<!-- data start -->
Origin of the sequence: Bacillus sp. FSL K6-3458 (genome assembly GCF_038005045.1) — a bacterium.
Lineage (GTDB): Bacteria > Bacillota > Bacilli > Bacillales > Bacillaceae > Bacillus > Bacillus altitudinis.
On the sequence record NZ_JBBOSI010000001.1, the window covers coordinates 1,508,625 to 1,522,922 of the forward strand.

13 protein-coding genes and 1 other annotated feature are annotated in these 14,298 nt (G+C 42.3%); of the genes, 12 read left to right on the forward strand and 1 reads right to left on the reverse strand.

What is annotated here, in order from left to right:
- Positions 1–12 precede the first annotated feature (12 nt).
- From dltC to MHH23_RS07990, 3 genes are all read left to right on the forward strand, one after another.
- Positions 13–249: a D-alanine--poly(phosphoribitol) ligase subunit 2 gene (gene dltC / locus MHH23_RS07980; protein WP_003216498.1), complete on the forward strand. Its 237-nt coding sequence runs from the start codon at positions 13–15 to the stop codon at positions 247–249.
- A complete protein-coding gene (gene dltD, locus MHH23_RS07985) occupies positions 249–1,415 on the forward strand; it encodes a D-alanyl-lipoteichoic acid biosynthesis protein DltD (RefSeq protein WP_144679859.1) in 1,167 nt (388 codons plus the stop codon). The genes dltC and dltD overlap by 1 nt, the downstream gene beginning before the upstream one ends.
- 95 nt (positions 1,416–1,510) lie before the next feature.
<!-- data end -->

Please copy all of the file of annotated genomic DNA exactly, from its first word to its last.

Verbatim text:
Origin of the sequence: Bacillus sp. FSL K6-3458 (genome assembly GCF_038005045.1) — a bacterium.
Lineage (GTDB): Bacteria > Bacillota > Bacilli > Bacillales > Bacillaceae > Bacillus > Bacillus altitudinis.
On the sequence record NZ_JBBOSI010000001.1, the window covers coordinates 1,508,625 to 1,522,922 of the forward strand.

13 protein-coding genes and 1 other annotated feature are annotated in these 14,298 nt (G+C 42.3%); of the genes, 12 read left to right on the forward strand and 1 reads right to left on the reverse strand.

What is annotated here, in order from left to right:
- Positions 1–12 precede the first annotated feature (12 nt).
- From dltC to MHH23_RS07990, 3 genes are all read left to right on the forward strand, one after another.
- Positions 13–249: a D-alanine--poly(phosphoribitol) ligase subunit 2 gene (gene dltC / locus MHH23_RS07980; protein WP_003216498.1), complete on the forward strand. Its 237-nt coding sequence runs from the start codon at positions 13–15 to the stop codon at positions 247–249.
- A complete protein-coding gene (gene dltD, locus MHH23_RS07985) occupies positions 249–1,415 on the forward strand; it encodes a D-alanyl-lipoteichoic acid biosynthesis protein DltD (RefSeq protein WP_144679859.1) in 1,167 nt (388 codons plus the stop codon). The genes dltC and dltD overlap by 1 nt, the downstream gene beginning before the upstream one ends.
- 95 nt (positions 1,416–1,510) lie before the next feature.